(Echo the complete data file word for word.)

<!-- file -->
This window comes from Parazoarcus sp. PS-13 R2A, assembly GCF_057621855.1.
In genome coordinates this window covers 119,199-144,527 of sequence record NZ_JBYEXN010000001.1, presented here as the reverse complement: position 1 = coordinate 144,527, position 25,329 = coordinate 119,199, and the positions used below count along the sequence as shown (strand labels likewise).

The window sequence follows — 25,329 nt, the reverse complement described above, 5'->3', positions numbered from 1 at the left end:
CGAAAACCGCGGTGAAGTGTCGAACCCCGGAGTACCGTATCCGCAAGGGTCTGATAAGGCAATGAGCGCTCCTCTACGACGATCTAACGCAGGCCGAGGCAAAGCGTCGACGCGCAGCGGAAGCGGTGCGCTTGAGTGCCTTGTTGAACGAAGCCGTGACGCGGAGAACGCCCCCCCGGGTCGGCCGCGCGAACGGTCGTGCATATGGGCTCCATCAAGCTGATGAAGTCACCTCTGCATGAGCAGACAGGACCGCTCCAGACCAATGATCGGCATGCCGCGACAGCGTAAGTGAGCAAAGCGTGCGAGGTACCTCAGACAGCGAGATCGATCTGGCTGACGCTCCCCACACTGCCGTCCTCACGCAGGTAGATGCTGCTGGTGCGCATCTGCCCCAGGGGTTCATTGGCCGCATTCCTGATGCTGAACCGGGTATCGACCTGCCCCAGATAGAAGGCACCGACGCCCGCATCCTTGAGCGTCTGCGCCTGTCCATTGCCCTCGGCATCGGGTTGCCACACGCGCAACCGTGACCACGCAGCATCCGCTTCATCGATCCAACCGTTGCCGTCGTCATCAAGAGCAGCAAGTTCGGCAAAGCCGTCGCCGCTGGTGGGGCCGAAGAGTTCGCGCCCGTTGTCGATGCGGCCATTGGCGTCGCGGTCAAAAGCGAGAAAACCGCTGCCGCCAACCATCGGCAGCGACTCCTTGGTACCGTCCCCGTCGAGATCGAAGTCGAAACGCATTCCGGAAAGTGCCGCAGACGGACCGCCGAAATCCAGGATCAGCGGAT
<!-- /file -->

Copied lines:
This window comes from Parazoarcus sp. PS-13 R2A, assembly GCF_057621855.1.
In genome coordinates this window covers 119,199-144,527 of sequence record NZ_JBYEXN010000001.1, presented here as the reverse complement: position 1 = coordinate 144,527, position 25,329 = coordinate 119,199, and the positions used below count along the sequence as shown (strand labels likewise).

The window sequence follows — 25,329 nt, the reverse complement described above, 5'->3', positions numbered from 1 at the left end:
CGAAAACCGCGGTGAAGTGTCGAACCCCGGAGTACCGTATCCGCAAGGGTCTGATAAGGCAATGAGCGCTCCTCTACGACGATCTAACGCAGGCCGAGGCAAAGCGTCGACGCGCAGCGGAAGCGGTGCGCTTGAGTGCCTTGTTGAACGAAGCCGTGACGCGGAGAACGCCCCCCCGGGTCGGCCGCGCGAACGGTCGTGCATATGGGCTCCATCAAGCTGATGAAGTCACCTCTGCATGAGCAGACAGGACCGCTCCAGACCAATGATCGGCATGCCGCGACAGCGTAAGTGAGCAAAGCGTGCGAGGTACCTCAGACAGCGAGATCGATCTGGCTGACGCTCCCCACACTGCCGTCCTCACGCAGGTAGATGCTGCTGGTGCGCATCTGCCCCAGGGGTTCATTGGCCGCATTCCTGATGCTGAACCGGGTATCGACCTGCCCCAGATAGAAGGCACCGACGCCCGCATCCTTGAGCGTCTGCGCCTGTCCATTGCCCTCGGCATCGGGTTGCCACACGCGCAACCGTGACCACGCAGCATCCGCTTCATCGATCCAACCGTTGCCGTCGTCATCAAGAGCAGCAAGTTCGGCAAAGCCGTCGCCGCTGGTGGGGCCGAAGAGTTCGCGCCCGTTGTCGATGCGGCCATTGGCGTCGCGGTCAAAAGCGAGAAAACCGCTGCCGCCAACCATCGGCAGCGACTCCTTGGTACCGTCCCCGTCGAGATCGAAGTCGAAACGCATTCCGGAAAGTGCCGCAGACGGACCGCCGAAATCCAGGATCAGCGGAT